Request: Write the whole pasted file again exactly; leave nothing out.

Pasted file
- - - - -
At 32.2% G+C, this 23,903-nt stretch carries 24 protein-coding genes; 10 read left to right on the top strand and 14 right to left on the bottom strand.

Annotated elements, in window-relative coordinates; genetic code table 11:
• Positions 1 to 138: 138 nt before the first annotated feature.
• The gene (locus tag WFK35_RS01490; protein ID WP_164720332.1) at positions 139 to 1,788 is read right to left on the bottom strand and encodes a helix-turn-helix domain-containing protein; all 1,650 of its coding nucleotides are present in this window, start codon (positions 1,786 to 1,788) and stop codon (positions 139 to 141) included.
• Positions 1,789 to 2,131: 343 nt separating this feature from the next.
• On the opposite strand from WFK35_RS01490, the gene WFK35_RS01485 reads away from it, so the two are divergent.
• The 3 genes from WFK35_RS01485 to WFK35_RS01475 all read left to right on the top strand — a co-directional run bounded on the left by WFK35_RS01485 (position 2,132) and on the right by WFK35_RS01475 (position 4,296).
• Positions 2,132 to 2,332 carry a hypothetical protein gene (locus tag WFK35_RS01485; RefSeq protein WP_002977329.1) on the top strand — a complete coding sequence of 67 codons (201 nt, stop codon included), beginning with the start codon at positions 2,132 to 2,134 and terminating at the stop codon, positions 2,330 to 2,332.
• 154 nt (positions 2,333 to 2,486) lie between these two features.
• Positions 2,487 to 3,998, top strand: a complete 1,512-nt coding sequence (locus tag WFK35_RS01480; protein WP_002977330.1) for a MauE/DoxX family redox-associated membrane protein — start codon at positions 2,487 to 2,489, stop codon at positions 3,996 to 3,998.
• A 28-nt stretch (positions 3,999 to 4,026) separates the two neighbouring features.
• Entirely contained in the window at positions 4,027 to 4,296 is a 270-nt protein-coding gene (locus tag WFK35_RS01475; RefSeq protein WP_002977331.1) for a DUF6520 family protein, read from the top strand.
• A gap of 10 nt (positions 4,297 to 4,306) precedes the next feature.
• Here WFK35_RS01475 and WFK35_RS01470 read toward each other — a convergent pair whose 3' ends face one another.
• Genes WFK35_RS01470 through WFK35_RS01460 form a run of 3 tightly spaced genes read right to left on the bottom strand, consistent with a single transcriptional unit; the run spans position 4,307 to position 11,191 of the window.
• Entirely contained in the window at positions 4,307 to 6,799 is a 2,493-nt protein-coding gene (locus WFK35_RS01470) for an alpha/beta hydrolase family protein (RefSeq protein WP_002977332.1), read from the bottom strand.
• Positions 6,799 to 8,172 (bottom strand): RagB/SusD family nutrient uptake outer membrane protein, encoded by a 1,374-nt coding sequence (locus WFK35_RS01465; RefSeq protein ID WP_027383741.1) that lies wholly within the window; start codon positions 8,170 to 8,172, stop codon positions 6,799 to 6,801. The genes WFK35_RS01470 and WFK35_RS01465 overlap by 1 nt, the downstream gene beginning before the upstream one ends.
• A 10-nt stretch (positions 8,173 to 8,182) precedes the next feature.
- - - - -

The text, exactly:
At 32.2% G+C, this 23,903-nt stretch carries 24 protein-coding genes; 10 read left to right on the top strand and 14 right to left on the bottom strand.

Annotated elements, in window-relative coordinates; genetic code table 11:
• Positions 1 to 138: 138 nt before the first annotated feature.
• The gene (locus tag WFK35_RS01490; protein ID WP_164720332.1) at positions 139 to 1,788 is read right to left on the bottom strand and encodes a helix-turn-helix domain-containing protein; all 1,650 of its coding nucleotides are present in this window, start codon (positions 1,786 to 1,788) and stop codon (positions 139 to 141) included.
• Positions 1,789 to 2,131: 343 nt separating this feature from the next.
• On the opposite strand from WFK35_RS01490, the gene WFK35_RS01485 reads away from it, so the two are divergent.
• The 3 genes from WFK35_RS01485 to WFK35_RS01475 all read left to right on the top strand — a co-directional run bounded on the left by WFK35_RS01485 (position 2,132) and on the right by WFK35_RS01475 (position 4,296).
• Positions 2,132 to 2,332 carry a hypothetical protein gene (locus tag WFK35_RS01485; RefSeq protein WP_002977329.1) on the top strand — a complete coding sequence of 67 codons (201 nt, stop codon included), beginning with the start codon at positions 2,132 to 2,134 and terminating at the stop codon, positions 2,330 to 2,332.
• 154 nt (positions 2,333 to 2,486) lie between these two features.
• Positions 2,487 to 3,998, top strand: a complete 1,512-nt coding sequence (locus tag WFK35_RS01480; protein WP_002977330.1) for a MauE/DoxX family redox-associated membrane protein — start codon at positions 2,487 to 2,489, stop codon at positions 3,996 to 3,998.
• A 28-nt stretch (positions 3,999 to 4,026) separates the two neighbouring features.
• Entirely contained in the window at positions 4,027 to 4,296 is a 270-nt protein-coding gene (locus tag WFK35_RS01475; RefSeq protein WP_002977331.1) for a DUF6520 family protein, read from the top strand.
• A gap of 10 nt (positions 4,297 to 4,306) precedes the next feature.
• Here WFK35_RS01475 and WFK35_RS01470 read toward each other — a convergent pair whose 3' ends face one another.
• Genes WFK35_RS01470 through WFK35_RS01460 form a run of 3 tightly spaced genes read right to left on the bottom strand, consistent with a single transcriptional unit; the run spans position 4,307 to position 11,191 of the window.
• Entirely contained in the window at positions 4,307 to 6,799 is a 2,493-nt protein-coding gene (locus WFK35_RS01470) for an alpha/beta hydrolase family protein (RefSeq protein WP_002977332.1), read from the bottom strand.
• Positions 6,799 to 8,172 (bottom strand): RagB/SusD family nutrient uptake outer membrane protein, encoded by a 1,374-nt coding sequence (locus WFK35_RS01465; RefSeq protein ID WP_027383741.1) that lies wholly within the window; start codon positions 8,170 to 8,172, stop codon positions 6,799 to 6,801. The genes WFK35_RS01470 and WFK35_RS01465 overlap by 1 nt, the downstream gene beginning before the upstream one ends.
• A 10-nt stretch (positions 8,173 to 8,182) precedes the next feature.